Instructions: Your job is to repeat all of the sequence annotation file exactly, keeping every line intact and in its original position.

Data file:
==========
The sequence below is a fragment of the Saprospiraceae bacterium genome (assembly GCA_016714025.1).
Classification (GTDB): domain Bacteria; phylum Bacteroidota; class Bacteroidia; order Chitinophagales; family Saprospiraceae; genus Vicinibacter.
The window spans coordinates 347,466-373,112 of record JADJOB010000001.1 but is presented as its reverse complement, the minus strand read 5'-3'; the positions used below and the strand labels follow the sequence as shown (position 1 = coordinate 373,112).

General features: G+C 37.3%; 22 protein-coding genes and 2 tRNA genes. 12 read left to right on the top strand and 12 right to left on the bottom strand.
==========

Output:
The sequence below is a fragment of the Saprospiraceae bacterium genome (assembly GCA_016714025.1).
Classification (GTDB): domain Bacteria; phylum Bacteroidota; class Bacteroidia; order Chitinophagales; family Saprospiraceae; genus Vicinibacter.
The window spans coordinates 347,466-373,112 of record JADJOB010000001.1 but is presented as its reverse complement, the minus strand read 5'-3'; the positions used below and the strand labels follow the sequence as shown (position 1 = coordinate 373,112).

General features: G+C 37.3%; 22 protein-coding genes and 2 tRNA genes. 12 read left to right on the top strand and 12 right to left on the bottom strand.